NESVS 2022: Study illustrates relationship between increased distance from medical center and higher treatment costs among complex aortic patients

Zach. M. Feldman at NESVS 2022

Research detailing that patients traveling farther for complex aortic surgery have higher procedural costs, postoperative imaging costs, and comprehensive one-year costs was among the new science being presented at the 2022 annual meeting of the New England Society for Vascular Surgery (NESVS) in Newport, Rhode Island (Oct. 14–16). 

Investigators, including first-named author Zach M. Feldman, MD, a vascular surgery resident at Massachusetts General Hospital in Boston, and senior author Mark F. Conrad, MD, drew this conclusion after conducting a retrospective review of all patients in the Vascular Quality Initiative (VQI) and Vascular Implant Surveillance and Interventional Outcomes Network (VISION) databases undergoing complex endovascular aortic repair (EVAR). The paper won the NESVS’ 2022 R. Clement Darling Award.

Between 2011 and 2018, they looked at 8,782 patients, including 4,822 with complex EVARs, 2,672 complex thoracic EVARs (TEVARs), and 1,288 complex open abdominal aortic aneurysm (AAA) repairs. Median travel distance was 22.8 miles, with the research team establishing that patients traveling farther were more likely female and having had prior aortic surgery.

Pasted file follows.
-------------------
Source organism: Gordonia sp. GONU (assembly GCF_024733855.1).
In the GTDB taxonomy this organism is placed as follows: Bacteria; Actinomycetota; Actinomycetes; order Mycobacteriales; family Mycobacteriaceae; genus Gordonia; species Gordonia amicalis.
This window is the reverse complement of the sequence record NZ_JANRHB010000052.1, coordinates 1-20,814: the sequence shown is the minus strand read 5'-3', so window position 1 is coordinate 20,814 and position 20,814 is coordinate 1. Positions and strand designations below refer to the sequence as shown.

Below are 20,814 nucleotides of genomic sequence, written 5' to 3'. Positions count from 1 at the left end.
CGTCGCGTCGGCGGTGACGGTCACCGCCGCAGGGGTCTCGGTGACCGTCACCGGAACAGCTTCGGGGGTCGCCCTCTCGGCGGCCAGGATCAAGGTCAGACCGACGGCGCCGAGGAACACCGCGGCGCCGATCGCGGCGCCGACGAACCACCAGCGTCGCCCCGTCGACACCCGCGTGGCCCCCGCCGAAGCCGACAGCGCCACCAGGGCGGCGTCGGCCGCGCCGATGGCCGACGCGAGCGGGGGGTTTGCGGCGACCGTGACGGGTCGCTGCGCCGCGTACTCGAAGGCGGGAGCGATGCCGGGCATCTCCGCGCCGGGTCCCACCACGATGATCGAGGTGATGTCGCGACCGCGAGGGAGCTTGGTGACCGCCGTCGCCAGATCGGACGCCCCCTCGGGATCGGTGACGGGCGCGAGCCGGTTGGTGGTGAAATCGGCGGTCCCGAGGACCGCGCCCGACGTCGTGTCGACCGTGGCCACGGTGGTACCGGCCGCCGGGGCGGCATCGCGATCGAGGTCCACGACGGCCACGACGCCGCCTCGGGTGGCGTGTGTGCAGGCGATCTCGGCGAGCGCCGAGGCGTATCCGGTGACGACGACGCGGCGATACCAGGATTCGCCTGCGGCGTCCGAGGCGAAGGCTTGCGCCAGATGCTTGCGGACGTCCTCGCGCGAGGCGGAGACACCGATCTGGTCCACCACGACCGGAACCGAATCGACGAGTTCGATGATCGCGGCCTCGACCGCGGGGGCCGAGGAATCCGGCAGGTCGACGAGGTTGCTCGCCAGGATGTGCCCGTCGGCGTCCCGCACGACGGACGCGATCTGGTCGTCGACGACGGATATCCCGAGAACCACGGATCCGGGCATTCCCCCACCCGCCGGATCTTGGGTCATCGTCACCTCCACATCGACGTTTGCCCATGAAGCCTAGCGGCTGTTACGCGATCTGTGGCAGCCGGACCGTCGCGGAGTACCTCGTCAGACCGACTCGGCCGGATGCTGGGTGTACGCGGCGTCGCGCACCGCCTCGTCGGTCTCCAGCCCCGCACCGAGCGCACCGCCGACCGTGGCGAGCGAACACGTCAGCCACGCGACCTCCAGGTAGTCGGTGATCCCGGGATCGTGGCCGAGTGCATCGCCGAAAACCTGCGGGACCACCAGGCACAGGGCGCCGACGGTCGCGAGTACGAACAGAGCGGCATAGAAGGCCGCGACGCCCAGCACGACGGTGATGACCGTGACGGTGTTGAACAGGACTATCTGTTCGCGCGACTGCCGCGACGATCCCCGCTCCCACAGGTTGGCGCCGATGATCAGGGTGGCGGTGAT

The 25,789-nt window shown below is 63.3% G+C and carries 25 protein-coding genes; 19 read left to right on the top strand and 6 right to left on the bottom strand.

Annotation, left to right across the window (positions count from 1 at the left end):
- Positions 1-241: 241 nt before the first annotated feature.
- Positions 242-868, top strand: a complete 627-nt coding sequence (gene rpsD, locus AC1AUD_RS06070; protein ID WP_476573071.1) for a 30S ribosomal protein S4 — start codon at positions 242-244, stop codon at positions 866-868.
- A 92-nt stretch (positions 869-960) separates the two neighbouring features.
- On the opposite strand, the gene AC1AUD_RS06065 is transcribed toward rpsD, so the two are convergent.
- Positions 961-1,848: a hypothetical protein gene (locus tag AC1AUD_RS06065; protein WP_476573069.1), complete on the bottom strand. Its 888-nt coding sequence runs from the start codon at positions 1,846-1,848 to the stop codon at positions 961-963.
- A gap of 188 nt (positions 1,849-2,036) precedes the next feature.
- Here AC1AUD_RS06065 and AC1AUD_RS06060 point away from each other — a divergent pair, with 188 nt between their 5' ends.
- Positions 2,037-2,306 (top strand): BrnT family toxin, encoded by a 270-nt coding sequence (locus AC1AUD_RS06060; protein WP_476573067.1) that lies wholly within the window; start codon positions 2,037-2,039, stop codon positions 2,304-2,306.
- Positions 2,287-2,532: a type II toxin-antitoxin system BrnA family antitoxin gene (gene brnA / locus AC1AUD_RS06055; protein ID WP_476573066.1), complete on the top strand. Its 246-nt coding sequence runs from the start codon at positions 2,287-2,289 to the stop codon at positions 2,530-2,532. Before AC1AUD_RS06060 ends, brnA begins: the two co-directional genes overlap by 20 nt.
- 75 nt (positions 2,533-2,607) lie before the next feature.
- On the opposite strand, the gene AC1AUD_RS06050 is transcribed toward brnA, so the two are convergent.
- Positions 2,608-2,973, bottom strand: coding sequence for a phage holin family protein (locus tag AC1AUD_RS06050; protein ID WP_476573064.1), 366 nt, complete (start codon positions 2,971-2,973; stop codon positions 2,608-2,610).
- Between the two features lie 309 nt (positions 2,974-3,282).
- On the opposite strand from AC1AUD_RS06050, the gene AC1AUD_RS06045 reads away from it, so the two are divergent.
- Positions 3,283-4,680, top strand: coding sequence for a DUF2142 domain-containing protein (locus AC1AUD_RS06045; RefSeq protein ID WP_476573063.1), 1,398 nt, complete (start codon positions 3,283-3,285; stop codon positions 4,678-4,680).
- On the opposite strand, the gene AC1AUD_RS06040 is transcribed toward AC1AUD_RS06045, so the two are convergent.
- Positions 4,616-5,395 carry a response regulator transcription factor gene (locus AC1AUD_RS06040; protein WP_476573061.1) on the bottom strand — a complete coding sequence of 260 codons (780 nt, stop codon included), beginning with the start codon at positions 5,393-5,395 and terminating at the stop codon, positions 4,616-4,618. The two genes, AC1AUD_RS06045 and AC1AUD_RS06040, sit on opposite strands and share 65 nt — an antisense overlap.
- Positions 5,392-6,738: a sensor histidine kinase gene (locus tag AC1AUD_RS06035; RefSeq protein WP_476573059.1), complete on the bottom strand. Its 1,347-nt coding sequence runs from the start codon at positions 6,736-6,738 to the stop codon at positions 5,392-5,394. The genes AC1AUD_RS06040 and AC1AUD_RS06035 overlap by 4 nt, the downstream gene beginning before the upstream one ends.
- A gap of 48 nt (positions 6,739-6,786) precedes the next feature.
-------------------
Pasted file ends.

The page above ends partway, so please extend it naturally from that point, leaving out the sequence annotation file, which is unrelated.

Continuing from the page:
“These patients should be targeted for increased care coordination for improved outcomes and healthcare system burden,” the researchers concluded.

Elsewhere, a team from the University of Massachusetts Medical School in Worcester led by Andres Schanzer, MD, delivered data on their initial experience with the emerging Fiber Optic RealShape (FORS) imaging technology. The findings were delivered by Eric J. Finnesgard, MD, with the paper achieving the NESVS’ 2022 Deterling Award.

They presented findings from 21 procedures carried out with FORS guidance that were matched to 63 non-FORS procedures. Ninety-five FORS cannulation tasks were attempted (87 visceral target artery, 8 contralateral bifurcated gate), they reported, with technical success achieved in 81 cannulations (85%). Furthermore, 15 (16%) were completed without any fluoroscopy, they add. “Use of FORS guidance was associated with lower median procedural and fluoroscopy times, dose area product, and air kerma.” 

Meanwhile, a team from Beth Israel Deaconess Medical Center in Boston, led by Marc Schermerhorn, MD, demonstrated use of FORS in internal iliac artery navigation in a video presentation.

“Much of the attention garnered by FORS is for use in complex aortic surgery … however, we have found that the FORS system is also particularly useful for navigation of the internal iliac artery,” they noted.

The video showed two examples of internal iliac artery navigation with the FORS wire and catheter. “Specifically, [the cases] demonstrate the ability to employ extreme angles that would either not be possible with conventional fluoroscopy or subject personnel to high radiation doses,” the team added. “These cases also demonstrate the ability to use two different fluoroscopy angles simultaneously.”


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